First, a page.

Small Investors Remain Wary After 69% U.S. Stock BounceBy
Retail investors can't win.
A year ago, they watched with horror as their portfolios and the stock market hit a 12-year low. The broad Standard & Poor's 500-stock index plunged 57% from Oct. 9, 2008, to Mar. 9, 2009.
Now, individual investors appear to have missed out on an explosive, yearlong stock market rally.
Recent market data suggest large institutional investors, and not small-time individuals, have fueled the stock rally, which has pushed the S&P 500 up 69.3% since Mar. 9, 2009.
Retail investors have stayed on the sidelines, according to measures of money flows into and out of mutual funds, which are a popular investment tool for individuals. According to TrimTabs Investment Research, investors have pulled $8.7 billion from U.S. equity mutual funds in the past 12 months. In the same period, they pushed $13.8 billion into bond funds.
Polls of individual investors show persistent levels of skepticism about the outlook for stocks. According to weekly surveys conducted by the American Association of Individual Investors, 33.2% of members have been "bearish" over the past four weeks, and another 31% neutral, even as the S&P 500 gained 7.8% in that time period.
And, when stocks turn lower, investors appear prone to panic. As recently as Feb. 4, when the S&P 500 was down 4.7% for the year, bearishness in the AAII survey hit 43%, the highest level since Nov. 5 and the second-highest level since Mar. 4, 2009, when bearishness reached 70.5%.
Professionals who work with individual investors have noticed their aversion to stocks.
"They've lost a lot of confidence in the asset class," says Jeff Layman, chief investment officer at BKD Wealth Advisors in Springfield, Mo.
For Layman's "typical client," the rebound in equities is seen as an opportunity to sell, not buy, stocks. He says they would rather take profits and move into safer investments like bonds—despite the low yields now offered by fixed-income instruments.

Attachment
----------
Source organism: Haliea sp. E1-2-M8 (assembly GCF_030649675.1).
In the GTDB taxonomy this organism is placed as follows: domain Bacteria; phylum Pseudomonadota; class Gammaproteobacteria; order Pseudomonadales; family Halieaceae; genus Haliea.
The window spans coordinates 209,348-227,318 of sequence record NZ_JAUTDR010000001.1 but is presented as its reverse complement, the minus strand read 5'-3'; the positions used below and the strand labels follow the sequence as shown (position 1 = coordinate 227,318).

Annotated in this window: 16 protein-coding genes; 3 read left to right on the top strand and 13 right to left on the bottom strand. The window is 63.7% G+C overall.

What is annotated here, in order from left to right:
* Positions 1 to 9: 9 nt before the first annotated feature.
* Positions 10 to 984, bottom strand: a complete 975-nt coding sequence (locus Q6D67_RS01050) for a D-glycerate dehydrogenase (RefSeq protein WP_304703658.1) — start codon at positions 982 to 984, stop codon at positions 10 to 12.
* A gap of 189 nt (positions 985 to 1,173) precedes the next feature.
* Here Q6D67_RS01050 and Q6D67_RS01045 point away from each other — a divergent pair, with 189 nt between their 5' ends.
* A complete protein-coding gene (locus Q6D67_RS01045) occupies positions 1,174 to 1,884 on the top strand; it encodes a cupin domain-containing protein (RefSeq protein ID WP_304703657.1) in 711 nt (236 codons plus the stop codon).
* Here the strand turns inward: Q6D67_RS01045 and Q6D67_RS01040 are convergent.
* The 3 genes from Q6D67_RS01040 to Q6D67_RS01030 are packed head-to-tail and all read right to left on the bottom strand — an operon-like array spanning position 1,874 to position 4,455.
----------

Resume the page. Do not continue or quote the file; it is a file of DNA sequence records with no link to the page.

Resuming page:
Ronald Kiddoo, chairman and chief investment officer at Cozad Asset Management in Champaign, Ill., says clients are reluctant to put new money into stocks. They get alarmed whenever stocks fall—as they did in late January and early February.
"I see much more anxiety in them than before the big meltdown," Kiddoo says.
Despite the yearlong rally, Ed Yardeni, president and chief investment strategist of Yardeni Research in New York, says "sentiment has been bearish, with most investors convinced that 'this will all end badly.' " Based on the data, Yardeni wrote Mar. 8, "Individual investors remain especially cautious on the stock market."
For all investors, safe investments remain popular. According to the Investment Company Institute, $3.17 trillion remains in money market funds. That's less than the $3.9 trillion in cash on Mar. 4, 2009, but it's still 52% above the average amount—$2.1 trillion—in money markets over the last decade.
Pros Are Buying
Professional investors appear far more willing to take risks. Fund managers are buying so many stocks that the portion of cash in their funds fell to 3.6% in February, according to the Investment Company Institute. The decline from 5.7% in January is the quickest drop since 1991, Bloomberg News reported on Mar. 8.
The Bloomberg Professional Global Confidence Survey, released Mar. 10 and based on responses from Bloomberg users, shows confidence in U.S. stocks at a reading of 47.8 in March, up from 35.6 in February.
Milo Benningfield, of Benningfield Financial Advisors in San Francisco, says his individual investor clients remain fearful of stocks. "Nobody believes the rally is real," he says.
After major corrections for stocks at both the end and the beginning of the last decade, many retail investors have come to the conclusion that the stock market is not for amateurs, Layman says. "They look at this stock market … as a place that operates outside their control," he says.
Perhaps that is an appropriate lesson to take from the past few years, Benningfield says. Individuals are "wiser," he says. "They're being smarter about their ability to take on risk."
What could cause investors to change their mind and embrace stocks again?
"It's a slow process," Kiddoo says, but first individual investors need to see the U.S. economy creating jobs.
Layman believes it could take a couple of years of positive stock market returns before individuals return to equities. Unfortunately, by then, he says, "they've missed a fair amount of the return."
After the last few years, many investors seem to have decided they're perfectly willing to miss out on gains—as long as they're spared unexpected losses.